What you'll get
The full basic State Pension is £125.95 per week. There are ways you can increase your State Pension up to or above the full amount.
You may have to pay tax on your State Pension.
To get information about your State Pension, contact the Pension Service.
How it’s paid
The day your pension is paid depends on your National Insurance number.
|Last 2 digits of your National Insurance number||Day your State Pension gets paid|
|00 to 19||Monday|
|20 to 39||Tuesday|
|40 to 59||Wednesday|
|60 to 79||Thursday|
|80 to 99||Friday|
Your first payment is made at the end of the first full week after you reach State Pension age. If you deferred your State Pension, you’ll get your first payment at the end of the first full week in which you want to start getting your pension.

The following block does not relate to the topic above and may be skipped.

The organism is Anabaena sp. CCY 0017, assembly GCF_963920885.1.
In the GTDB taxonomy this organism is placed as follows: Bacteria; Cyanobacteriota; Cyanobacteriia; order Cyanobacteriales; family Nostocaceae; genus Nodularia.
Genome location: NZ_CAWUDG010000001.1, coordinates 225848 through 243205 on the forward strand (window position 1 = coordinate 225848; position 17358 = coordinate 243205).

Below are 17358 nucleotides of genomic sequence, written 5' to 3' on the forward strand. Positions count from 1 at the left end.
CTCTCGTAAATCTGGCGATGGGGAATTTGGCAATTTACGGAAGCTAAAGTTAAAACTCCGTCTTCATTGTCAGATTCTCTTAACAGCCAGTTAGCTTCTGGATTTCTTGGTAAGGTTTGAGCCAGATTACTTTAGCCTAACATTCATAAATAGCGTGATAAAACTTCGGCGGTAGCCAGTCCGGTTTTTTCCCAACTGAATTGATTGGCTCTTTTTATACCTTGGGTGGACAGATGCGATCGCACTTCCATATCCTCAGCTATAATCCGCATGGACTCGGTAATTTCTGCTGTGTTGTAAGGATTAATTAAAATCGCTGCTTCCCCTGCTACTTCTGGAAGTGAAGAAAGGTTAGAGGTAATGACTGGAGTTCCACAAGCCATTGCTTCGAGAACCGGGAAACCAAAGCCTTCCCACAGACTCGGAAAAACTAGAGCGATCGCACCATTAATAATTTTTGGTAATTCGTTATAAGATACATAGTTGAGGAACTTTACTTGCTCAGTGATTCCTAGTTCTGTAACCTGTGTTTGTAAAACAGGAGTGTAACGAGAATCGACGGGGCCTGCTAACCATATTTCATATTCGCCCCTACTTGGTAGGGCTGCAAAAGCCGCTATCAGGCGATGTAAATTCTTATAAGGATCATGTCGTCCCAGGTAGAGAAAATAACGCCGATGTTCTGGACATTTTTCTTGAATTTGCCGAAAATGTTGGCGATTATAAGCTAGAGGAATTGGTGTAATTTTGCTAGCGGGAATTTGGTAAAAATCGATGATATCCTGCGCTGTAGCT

Your first payment won’t include the time between reaching State Pension age and your normal payment day if that’s less than one week.
You reach State Pension age on Monday 16 December 2013 and your first payday is a Friday.
The first full week ending on a Friday after the Monday you reached State Pension age is Saturday 21 December to Friday 27 December.
You won’t be paid between 16 December and 21 December because this is less than one week.
The basic State Pension is usually paid every 4 weeks into an account of your choice. You’re paid ‘in arrears’, which means you’re paid for the last 4 weeks, not for the coming 4 weeks.
There are different rules if you live abroad.
Adult Dependency Increase
Adult Dependency Increase is a payment for a partner who is financially dependent on you. You may be getting this as part of your State Pension.
Adult Dependency Increase closed to new applications in 2010.
From 6 April 2020 all payments will stop. If you get Adult Dependency Increase now, you’ll keep getting it until then, as long as you’re eligible.
If you get Adult Dependency Increase for a spouse or anyone else that lives with you, you’ll need to report any change in your circumstances.